A welcome to country will start this year’s Perth International Arts Festival Great Southern program at the Friday night launch.
A Noongar canvas painting will be unveiled at Albany Entertainment Centre and will form the backdrop for the ceremony.
The Ngallak Koort Boodja canvas, or “our heart land”, took three years to complete and last made an appearance at the Great Southern Festival in 2011.
It was commissioned by Perth Festival in 2006 as a way of uniting the artwork of 14 Noongar groups and symbolising unity of Noongar country, stretching across the South West from Geraldton to Esperance.
Great Southern Festival program manager Rod Vervest said the festival aimed to embrace and include indigenous culture in celebrating the arts.
“The return of the canvas is a key part of the festival launch,” he said.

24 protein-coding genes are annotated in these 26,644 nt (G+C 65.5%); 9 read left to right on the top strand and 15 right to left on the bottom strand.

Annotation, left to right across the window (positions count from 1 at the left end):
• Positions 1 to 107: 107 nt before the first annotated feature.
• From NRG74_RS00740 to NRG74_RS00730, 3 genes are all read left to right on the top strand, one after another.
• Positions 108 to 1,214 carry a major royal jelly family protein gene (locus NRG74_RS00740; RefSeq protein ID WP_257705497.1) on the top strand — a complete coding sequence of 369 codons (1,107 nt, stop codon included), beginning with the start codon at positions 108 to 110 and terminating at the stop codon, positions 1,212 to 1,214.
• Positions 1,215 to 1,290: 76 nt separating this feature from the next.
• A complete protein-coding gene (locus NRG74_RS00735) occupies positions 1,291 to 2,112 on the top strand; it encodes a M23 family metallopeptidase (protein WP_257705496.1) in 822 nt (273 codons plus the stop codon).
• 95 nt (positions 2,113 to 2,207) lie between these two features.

“The welcome to country is an annual tradition at the launch of the festival and acknowledges the indigenous community.
“We wanted to get the Noongar community involved as much as possible.”
Albany indigenous elder Harley Coyne was one of the organisers of the painting project and believes similar artwork should be seen more often.
“The project was a lengthy process, but it should be celebrated as it brought us all together,” he said.
The University of Western Australia Albany campus will host a lecture and discuss the themes of the painting on Friday afternoon.
UWA operations manager Paula Phillips will co-ordinate the seminar, from 4.30 to 5.30pm.
“The painting expresses traditions and knowledge of the Noongar people,” she said.
The festival will be launched at AEC at 6pm.